As the titles states, this is part two. You can read part one here. Otherwise, let’s get going!
He sighed again and took his pinkie finger and poked around the inside of his ear. He looked calm, though, on the inside, his heart rate was jumping into the solar system.
“I was reading it. Do try your tea.”
She pushed the saucer away hard enough to nearly knock over the glass. “I’m not drinking your poison. And neither should you. You were reading a book? Why? Why the hell would you go about reading a book? Is that why you’ve been off the grid for the last week or two? Because I hope that’s all you’ve been up to.”
“Tea is actually good for you,” he muttered and placed down the now sucked dry cup. It clicked, and he crossed his legs. “I don’t know why you’re overreacting.”
“First off,” she said, “you do not ever say a woman is overreacting. And secondly, it’s a warning sign. You’re reading. You’re drinking tea. Next thing you know…”
“Next thing I know, what?” he asked. Fixing her with a stare of so many emotions. The question hung in the air, and she deflated with its presence. She, though knowing what she should say, had a feeling in her heart of how much the next words would change everything.
“Next thing you know you’re turning into a writer.”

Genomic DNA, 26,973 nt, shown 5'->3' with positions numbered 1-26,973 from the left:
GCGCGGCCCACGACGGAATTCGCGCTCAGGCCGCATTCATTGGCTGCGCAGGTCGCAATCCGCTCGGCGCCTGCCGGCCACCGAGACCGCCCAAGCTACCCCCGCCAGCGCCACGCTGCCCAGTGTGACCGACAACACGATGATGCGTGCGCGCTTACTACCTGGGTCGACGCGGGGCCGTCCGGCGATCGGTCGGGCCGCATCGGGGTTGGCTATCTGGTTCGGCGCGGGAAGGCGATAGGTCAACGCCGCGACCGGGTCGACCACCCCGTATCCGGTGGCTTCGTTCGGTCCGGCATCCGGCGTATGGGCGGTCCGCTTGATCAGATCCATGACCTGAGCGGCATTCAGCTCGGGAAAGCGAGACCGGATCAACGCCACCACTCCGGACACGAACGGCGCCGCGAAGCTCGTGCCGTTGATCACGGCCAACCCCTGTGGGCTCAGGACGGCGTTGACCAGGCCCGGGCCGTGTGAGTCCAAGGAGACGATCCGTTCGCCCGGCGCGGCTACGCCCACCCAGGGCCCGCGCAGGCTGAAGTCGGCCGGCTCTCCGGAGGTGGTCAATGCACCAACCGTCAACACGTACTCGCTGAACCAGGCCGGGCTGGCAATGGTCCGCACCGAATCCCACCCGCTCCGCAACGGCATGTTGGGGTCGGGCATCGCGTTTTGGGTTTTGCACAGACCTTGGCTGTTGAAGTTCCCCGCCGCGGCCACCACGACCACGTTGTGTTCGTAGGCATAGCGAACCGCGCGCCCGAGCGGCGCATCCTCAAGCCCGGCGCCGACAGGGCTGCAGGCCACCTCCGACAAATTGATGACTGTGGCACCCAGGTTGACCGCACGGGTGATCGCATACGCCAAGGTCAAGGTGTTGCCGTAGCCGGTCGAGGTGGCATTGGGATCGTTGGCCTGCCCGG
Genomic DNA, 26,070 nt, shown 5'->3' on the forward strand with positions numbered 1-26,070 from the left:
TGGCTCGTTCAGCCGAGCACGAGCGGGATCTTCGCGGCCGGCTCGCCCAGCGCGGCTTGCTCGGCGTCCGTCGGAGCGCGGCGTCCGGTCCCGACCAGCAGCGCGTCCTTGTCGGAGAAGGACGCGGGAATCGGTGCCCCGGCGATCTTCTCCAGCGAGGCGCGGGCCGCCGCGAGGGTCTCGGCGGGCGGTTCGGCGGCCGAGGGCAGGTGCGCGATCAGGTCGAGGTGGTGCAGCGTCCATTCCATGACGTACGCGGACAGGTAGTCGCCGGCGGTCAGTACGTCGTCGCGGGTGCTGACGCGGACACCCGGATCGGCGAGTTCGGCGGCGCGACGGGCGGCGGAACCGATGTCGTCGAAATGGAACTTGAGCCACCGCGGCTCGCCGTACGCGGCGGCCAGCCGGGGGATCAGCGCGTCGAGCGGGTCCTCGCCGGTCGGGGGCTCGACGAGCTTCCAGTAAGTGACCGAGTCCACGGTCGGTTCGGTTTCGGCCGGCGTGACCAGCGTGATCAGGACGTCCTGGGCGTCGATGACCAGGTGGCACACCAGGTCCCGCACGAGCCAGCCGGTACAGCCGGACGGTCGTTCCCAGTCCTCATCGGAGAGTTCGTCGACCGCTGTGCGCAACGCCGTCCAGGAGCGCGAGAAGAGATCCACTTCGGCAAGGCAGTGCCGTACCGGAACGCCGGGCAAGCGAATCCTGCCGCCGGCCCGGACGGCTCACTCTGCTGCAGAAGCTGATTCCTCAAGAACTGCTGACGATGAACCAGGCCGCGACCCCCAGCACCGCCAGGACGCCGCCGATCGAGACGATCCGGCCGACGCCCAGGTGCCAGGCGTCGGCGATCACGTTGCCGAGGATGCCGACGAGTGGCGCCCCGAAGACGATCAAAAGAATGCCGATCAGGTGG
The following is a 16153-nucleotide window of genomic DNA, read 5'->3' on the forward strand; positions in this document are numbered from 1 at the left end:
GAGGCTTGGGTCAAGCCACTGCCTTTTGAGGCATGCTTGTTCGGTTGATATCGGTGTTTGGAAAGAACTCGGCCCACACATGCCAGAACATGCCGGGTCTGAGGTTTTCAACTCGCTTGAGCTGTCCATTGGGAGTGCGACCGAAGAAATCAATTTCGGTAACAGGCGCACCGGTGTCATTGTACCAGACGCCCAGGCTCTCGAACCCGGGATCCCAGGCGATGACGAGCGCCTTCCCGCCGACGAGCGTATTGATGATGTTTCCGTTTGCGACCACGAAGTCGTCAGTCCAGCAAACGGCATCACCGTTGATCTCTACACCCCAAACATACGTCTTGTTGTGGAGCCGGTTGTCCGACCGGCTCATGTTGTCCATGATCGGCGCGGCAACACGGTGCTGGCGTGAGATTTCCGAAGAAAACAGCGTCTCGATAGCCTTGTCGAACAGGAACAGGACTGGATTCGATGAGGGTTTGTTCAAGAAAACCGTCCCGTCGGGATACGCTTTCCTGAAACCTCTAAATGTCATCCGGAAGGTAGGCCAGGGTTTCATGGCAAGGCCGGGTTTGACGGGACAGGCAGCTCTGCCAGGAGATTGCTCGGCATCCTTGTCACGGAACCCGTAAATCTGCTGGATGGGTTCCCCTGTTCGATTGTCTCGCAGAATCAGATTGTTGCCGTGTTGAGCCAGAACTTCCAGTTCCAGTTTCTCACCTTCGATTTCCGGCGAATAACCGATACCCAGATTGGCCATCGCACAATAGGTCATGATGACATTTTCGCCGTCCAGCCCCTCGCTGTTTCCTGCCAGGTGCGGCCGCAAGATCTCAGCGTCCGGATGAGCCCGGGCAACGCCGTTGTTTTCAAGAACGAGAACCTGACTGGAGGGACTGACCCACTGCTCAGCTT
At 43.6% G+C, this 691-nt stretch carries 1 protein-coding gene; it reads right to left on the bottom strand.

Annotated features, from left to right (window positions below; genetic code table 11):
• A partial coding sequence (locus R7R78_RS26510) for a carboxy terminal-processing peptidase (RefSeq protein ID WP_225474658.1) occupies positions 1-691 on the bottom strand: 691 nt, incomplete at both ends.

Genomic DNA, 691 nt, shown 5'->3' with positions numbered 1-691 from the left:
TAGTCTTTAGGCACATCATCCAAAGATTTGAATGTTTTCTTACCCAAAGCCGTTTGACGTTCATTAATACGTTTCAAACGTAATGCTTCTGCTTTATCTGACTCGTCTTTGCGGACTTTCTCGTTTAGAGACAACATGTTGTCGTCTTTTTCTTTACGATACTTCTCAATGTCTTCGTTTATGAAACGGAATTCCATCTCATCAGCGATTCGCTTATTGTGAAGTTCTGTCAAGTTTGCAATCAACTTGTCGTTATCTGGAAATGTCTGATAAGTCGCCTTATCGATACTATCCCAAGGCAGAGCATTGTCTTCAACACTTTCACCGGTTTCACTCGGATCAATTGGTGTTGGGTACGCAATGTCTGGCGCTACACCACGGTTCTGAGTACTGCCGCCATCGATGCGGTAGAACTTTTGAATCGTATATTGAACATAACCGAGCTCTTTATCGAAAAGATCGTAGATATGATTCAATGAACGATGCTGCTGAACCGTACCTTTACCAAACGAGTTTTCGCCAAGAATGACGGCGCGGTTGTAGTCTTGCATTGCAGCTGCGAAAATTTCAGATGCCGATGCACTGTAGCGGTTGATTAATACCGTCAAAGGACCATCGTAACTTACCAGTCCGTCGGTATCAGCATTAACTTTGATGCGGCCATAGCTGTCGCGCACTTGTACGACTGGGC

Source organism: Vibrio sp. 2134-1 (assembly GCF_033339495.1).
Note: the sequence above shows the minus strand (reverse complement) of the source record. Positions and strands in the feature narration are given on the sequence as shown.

The man looked off at a window and said nothing. He waited, trying for calm, but still swallowed hard. He waited for her to say something. So she did, eventually.
“You’re not a writer, are you? Please tell me you didn’t.”
He looked back at her and tried the smallest of smiles. It’s a guilty smile. An embarrassed smile. A child with a cookie jar look.
“Oh…oh my god,” she said and leaned back into the seat. “I’m dating a writer. You did it. Please tell me it was only one time.”
He held her gaze. “Look in the book.”
“I’m not going to read. You are not going to make me.”
“Look in the book,” he said, “look in it right now.”
She moved like she was going to get out of the chair, her hands curled into fists. He placed his left palm on her leg and she sat back down, with a short puff of air coming out of her mouth.
She reached for the book, now laying on the floor. Once she had it in her grasp, she looked at him with fear.
“What’s in it?”
She thumbed open the book and flipped to a page. She squinted like her eyes burned from the images. The symbols. She mouthed something. The title. The author’s name below it. She looked up slowly, cautiously. Like he was a wild tiger.
“Why would you do this?”
“Because I wanted to create something beautiful.”
She began to tear up, putting the book back down and hugging herself. “I don’t even know what to say to you. If you did this…you’re so lost. I don’t know if I can do anything to help you now.”
“I don’t want help.”
Cynthia stood up, her feet uncertain. She took stuttering steps toward the door and swung it open. She sniffled, and in a quavering voice, tried to form a sentence.
“We can’t be together if you do this. I won’t be…I can’t be…goodbye. I guess this is goodbye. Why did you have to do this?”
“I’m a writer. I always was. And I want to create stories.”
“You’re sick, you know that, right?”
He nodded. A small action. A calm action. His eyes sharp and crystal clear. “I know. But it’s what I must do. Maybe one day you’ll understand.”
She shook her head and shut the door. The pile of blank papers fell over again.
He stood up and looked around at nothing in particular. Her tea was cold now.
“Right, I guess onto the next chapter then. I have big plans, big plans.”